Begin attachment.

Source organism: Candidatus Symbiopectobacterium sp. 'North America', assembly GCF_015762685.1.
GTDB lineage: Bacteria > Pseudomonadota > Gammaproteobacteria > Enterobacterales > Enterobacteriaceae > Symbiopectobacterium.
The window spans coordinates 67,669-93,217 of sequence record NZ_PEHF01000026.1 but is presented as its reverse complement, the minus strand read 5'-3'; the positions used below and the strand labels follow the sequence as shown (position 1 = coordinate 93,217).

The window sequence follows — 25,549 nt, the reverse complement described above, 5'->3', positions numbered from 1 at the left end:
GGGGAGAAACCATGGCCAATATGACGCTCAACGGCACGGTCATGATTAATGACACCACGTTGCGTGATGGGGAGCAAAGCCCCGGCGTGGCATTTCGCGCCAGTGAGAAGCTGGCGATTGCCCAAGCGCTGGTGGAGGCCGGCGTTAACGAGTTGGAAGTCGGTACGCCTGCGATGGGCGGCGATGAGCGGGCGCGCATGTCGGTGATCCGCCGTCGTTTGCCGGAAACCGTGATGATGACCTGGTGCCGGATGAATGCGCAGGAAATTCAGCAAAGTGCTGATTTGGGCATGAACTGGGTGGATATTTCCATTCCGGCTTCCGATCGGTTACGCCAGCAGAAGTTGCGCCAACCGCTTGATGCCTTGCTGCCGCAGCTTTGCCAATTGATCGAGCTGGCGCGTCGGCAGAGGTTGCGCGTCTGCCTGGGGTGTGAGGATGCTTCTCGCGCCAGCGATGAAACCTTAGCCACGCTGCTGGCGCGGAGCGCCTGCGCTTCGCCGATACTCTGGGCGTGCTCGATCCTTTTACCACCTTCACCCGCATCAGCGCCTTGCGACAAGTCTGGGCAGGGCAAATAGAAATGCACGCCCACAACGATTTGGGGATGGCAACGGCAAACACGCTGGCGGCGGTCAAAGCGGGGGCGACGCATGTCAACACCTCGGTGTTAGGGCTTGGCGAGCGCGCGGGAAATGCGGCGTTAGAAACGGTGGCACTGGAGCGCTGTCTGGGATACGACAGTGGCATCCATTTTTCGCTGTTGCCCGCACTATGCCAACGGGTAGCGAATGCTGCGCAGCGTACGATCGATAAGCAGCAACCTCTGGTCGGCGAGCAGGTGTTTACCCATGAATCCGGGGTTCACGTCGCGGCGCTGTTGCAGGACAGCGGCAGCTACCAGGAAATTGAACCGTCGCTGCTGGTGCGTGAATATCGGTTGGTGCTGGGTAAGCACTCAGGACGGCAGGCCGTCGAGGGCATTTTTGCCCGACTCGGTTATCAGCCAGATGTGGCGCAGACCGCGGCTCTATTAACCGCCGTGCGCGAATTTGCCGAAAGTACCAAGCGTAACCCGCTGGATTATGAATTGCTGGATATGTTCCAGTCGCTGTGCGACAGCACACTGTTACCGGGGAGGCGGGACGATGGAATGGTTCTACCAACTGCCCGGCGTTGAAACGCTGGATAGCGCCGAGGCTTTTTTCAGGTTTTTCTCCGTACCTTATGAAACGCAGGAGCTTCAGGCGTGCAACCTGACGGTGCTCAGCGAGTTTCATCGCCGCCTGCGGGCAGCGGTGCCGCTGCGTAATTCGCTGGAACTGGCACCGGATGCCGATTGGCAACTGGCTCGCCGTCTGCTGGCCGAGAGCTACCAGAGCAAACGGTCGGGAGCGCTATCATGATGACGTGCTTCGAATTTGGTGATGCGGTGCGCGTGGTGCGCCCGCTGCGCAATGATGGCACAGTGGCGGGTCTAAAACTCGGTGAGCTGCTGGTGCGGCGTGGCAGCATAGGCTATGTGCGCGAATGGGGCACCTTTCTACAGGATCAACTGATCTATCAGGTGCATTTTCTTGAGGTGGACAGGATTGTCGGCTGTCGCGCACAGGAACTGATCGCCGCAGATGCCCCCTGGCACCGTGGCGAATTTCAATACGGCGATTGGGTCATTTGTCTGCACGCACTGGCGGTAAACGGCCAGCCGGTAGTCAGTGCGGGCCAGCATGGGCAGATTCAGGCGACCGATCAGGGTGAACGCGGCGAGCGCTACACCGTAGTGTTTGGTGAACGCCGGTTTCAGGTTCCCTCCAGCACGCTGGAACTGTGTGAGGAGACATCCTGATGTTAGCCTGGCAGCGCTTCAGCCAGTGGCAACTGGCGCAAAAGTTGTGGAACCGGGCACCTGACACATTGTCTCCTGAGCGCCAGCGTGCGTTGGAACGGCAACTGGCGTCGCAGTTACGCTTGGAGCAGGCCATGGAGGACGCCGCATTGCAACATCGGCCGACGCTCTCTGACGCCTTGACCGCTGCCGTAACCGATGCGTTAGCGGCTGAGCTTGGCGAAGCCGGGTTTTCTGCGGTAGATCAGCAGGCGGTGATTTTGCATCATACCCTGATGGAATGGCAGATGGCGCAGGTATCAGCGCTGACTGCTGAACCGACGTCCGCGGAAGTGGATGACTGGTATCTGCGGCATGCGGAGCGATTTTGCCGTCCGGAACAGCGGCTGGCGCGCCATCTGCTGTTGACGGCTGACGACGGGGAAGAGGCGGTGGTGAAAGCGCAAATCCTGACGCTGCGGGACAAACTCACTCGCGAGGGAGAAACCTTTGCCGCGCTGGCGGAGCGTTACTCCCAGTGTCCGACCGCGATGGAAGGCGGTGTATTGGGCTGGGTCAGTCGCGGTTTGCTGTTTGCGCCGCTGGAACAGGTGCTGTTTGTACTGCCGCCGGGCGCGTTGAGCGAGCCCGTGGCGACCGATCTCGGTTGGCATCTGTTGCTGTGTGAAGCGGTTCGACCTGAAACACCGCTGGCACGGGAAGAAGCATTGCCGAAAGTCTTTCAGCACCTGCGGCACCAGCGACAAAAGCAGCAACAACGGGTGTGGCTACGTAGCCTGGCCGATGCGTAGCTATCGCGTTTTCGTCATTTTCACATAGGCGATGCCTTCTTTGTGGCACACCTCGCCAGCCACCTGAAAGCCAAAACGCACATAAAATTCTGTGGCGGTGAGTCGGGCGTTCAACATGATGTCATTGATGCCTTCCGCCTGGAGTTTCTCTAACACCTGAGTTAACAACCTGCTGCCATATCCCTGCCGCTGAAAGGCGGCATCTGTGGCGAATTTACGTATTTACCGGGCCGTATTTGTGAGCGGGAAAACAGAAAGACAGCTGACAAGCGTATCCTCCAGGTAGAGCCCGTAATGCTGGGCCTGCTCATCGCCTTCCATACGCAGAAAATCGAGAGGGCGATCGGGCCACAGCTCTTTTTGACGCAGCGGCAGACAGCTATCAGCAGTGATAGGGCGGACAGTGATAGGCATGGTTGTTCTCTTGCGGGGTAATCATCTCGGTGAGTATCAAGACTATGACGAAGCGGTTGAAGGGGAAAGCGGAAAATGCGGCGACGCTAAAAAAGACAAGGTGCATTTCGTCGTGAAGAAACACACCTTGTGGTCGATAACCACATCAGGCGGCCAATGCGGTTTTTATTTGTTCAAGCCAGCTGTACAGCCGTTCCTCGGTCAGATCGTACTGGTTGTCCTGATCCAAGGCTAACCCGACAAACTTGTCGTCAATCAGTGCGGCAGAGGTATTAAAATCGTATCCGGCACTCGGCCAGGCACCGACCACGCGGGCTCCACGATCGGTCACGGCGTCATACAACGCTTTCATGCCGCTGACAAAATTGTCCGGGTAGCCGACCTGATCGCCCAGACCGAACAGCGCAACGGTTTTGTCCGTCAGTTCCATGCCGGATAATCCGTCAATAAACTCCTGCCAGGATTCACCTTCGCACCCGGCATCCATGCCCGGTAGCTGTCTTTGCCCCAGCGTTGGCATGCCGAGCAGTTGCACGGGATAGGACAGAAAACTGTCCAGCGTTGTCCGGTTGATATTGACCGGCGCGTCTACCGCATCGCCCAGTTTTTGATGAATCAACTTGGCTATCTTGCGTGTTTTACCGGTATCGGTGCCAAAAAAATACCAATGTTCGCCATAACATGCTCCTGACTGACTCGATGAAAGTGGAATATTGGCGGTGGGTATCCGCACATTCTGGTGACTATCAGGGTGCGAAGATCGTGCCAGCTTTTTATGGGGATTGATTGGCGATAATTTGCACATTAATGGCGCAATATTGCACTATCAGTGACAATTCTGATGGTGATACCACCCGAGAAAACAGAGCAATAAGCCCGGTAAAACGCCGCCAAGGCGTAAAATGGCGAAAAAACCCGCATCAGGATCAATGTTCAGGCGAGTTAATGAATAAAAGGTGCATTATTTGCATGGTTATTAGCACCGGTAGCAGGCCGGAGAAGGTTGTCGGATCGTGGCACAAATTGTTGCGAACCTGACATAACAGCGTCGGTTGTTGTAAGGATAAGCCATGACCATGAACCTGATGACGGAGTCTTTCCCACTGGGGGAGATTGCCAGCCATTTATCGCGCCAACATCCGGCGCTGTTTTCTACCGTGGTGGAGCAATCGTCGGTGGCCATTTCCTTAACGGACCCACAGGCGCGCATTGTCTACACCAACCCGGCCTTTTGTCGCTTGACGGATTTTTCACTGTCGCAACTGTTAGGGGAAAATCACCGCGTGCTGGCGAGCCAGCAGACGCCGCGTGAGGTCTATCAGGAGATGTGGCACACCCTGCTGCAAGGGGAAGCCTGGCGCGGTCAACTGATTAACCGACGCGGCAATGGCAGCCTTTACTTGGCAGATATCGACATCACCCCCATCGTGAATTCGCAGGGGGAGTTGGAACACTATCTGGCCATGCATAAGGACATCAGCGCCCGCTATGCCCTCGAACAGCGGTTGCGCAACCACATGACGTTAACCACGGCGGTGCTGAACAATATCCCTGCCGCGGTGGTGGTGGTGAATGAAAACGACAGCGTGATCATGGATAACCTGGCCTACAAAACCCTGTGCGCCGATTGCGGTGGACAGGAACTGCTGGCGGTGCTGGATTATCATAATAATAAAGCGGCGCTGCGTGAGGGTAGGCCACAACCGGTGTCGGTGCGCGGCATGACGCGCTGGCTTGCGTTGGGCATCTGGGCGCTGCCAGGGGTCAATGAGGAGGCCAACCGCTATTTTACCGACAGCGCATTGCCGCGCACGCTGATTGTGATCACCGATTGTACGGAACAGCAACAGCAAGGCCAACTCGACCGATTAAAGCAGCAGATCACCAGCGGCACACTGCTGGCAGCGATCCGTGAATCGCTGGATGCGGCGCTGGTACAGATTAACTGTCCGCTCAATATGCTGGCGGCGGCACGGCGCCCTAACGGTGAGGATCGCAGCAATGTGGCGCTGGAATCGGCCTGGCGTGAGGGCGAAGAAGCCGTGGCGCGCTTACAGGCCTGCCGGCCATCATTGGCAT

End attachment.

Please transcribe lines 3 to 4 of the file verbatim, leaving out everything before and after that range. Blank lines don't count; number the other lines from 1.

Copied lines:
The window spans coordinates 67,669-93,217 of sequence record NZ_PEHF01000026.1 but is presented as its reverse complement, the minus strand read 5'-3'; the positions used below and the strand labels follow the sequence as shown (position 1 = coordinate 93,217).

The window sequence follows — 25,549 nt, the reverse complement described above, 5'->3', positions numbered from 1 at the left end: